Duquesne professor receives Presidential Award

Gabriella DiPietro | News Editor


Oftentimes, the saying, “When it rains, it pours,” carries a negative connotation, but for this Duquesne professor, the saying implies quite the opposite since his recent recognition by the White House.

John Pollock, a biological sciences professor in the Bayer School of Natural and Environmental Sciences since 2001, recently added the 2018 Presidential Award for Excellence in Science, Mathematics and Engineering Mentoring (PAESMEM) to his already decorated repertoire of accomplishments.

The PAESMEM was established by the White House in 1995 and has been recognizing standout individuals and organizations ever since. According to the National Science Foundation (NSF), who administers the program on behalf of the White House Office of Science and Technology Policy (OSTP), the award is bestowed upon those who demonstrate extraordinary mentoring of historically underrepresented groups in STEM.

On June 26, Pollock received the prestigious award, along with 27 other individuals and 14 organizations.

Pollock, who also serves as the professor and co-director of the Chronic Pain Research Consortium and the director of the Partnership in Education, has a record for high achievements, earning the Bayer School of Natural and Environmental Sciences Award for two consecutive years along with a number of other recognitions.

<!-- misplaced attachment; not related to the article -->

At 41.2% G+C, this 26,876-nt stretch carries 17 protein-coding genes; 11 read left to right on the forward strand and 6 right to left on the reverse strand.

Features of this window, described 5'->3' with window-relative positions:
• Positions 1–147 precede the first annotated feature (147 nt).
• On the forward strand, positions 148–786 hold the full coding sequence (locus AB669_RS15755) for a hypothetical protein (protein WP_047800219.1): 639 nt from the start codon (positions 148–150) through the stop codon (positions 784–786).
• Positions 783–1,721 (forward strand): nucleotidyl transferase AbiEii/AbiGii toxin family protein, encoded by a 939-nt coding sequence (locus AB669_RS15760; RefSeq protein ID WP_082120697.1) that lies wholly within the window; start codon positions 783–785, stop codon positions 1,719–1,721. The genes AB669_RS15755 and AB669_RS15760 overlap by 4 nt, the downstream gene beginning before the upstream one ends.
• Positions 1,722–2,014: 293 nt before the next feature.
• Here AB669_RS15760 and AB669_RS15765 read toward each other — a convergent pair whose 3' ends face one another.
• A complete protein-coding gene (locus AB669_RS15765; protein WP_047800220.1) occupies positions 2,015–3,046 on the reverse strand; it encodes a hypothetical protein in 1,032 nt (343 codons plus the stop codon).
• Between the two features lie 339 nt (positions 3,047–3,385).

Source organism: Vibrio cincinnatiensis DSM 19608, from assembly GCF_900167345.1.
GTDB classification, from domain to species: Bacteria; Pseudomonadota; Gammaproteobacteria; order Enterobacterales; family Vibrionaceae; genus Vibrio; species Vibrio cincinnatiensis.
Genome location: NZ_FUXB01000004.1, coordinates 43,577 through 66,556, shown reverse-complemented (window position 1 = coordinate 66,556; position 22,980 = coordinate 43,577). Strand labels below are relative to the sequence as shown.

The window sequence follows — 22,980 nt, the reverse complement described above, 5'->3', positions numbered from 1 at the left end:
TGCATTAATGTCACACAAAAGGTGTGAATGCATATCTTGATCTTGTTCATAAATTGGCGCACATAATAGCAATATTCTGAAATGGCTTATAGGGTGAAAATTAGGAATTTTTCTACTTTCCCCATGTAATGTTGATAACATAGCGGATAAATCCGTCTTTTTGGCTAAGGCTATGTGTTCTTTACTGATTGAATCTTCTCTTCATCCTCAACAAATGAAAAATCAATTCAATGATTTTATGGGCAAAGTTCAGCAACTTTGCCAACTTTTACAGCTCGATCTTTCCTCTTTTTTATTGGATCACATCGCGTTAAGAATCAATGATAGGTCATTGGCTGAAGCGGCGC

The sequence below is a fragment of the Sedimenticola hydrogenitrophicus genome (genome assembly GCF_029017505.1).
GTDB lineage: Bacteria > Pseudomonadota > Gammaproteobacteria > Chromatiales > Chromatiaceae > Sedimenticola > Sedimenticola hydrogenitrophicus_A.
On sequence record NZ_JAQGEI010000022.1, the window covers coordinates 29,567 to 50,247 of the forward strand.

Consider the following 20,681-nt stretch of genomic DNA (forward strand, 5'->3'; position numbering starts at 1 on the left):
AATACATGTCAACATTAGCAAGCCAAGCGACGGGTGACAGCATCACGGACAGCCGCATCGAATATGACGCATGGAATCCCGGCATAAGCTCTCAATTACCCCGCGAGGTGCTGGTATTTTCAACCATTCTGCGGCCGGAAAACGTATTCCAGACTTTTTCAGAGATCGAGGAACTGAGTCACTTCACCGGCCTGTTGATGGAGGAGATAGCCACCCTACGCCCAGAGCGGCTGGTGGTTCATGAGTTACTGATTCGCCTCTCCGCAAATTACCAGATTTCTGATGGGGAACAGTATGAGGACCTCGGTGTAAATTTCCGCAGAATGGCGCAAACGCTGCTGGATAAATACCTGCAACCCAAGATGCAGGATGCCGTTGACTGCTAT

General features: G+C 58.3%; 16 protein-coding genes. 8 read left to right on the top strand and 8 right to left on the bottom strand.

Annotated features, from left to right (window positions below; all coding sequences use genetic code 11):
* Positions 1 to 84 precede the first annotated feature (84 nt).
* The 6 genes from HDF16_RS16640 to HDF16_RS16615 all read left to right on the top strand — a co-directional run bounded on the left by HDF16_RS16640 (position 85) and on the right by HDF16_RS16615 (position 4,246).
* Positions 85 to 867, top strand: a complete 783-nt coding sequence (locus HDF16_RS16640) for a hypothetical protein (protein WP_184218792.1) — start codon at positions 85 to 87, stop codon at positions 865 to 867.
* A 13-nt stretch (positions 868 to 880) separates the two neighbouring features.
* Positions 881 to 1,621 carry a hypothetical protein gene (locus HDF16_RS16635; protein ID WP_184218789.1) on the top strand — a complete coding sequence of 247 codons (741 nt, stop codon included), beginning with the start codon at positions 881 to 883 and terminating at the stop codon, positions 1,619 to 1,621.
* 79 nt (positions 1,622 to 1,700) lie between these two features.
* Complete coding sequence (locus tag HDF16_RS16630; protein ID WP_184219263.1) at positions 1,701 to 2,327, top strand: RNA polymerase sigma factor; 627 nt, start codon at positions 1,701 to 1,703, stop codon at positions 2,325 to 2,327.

Philip Reeder, dean of the Bayer School of Natural and Environmental Sciences, commended Pollock for his hard work and commitment to his job.

“This is a wonderful honor for Dr. Pollock,” said Reeder. “His dedication to student success, and attention to each students’ individual needs, to rise above the norm, have been the hallmark of his career as a faculty member, scholar and mentor.”

Pollock explained the uniqueness of his work, noting that he has mentored undergraduate, graduate and high school students in not only biology and neuroscience, but in areas like computer graphics, art, animation, writing and more.

“I have helped my students find the path that is right for them and am delighted to see them go on to do so many great things,” said Pollock. “What I do is help students realize that they can be creative.”

Out of the more than 150 students that Pollock mentored, 25 percent are from underrepresented ethnic or racial groups in STEM fields.

The awardees, Pollock included, were given a certificate of their achievement as well as a letter from the President at the awards ceremony and dinner, which took place in the nation’s capital at the Kogod Courtyard in the center of the Smithsonian Museum of American Art.

Awardees and guests were also granted access to the National Portrait Gallery located in the museum. Pollock especially loved seeing the new Obama portrait by Kehinde Wiley and all the other presidential portraits, describing the Wiley creation to be “quite stunning in person.”

Duquesne’s President Ken Gormley congratulated Pollock on his award, sharing how proud the university is of the professor’s dedication to the university, his students and young aspiring minds.

“Dr. John Pollock exemplifies the dedication to excellence that our faculty members provide not only to our students, but also to the community at large,” said Gormley. “Dr. Pollock is a source of knowledge and inspiration to his students, whether they are post-graduates working side-by-side with him in a research lab or grade-school children listening as he recounts a story about pioneers in science.”

Pollock plans to continue mentoring students in STEM fields and more.

“I’ll go to work with a new group of young people who want to do something creative; something about the fundamentals of science; something that we can share.”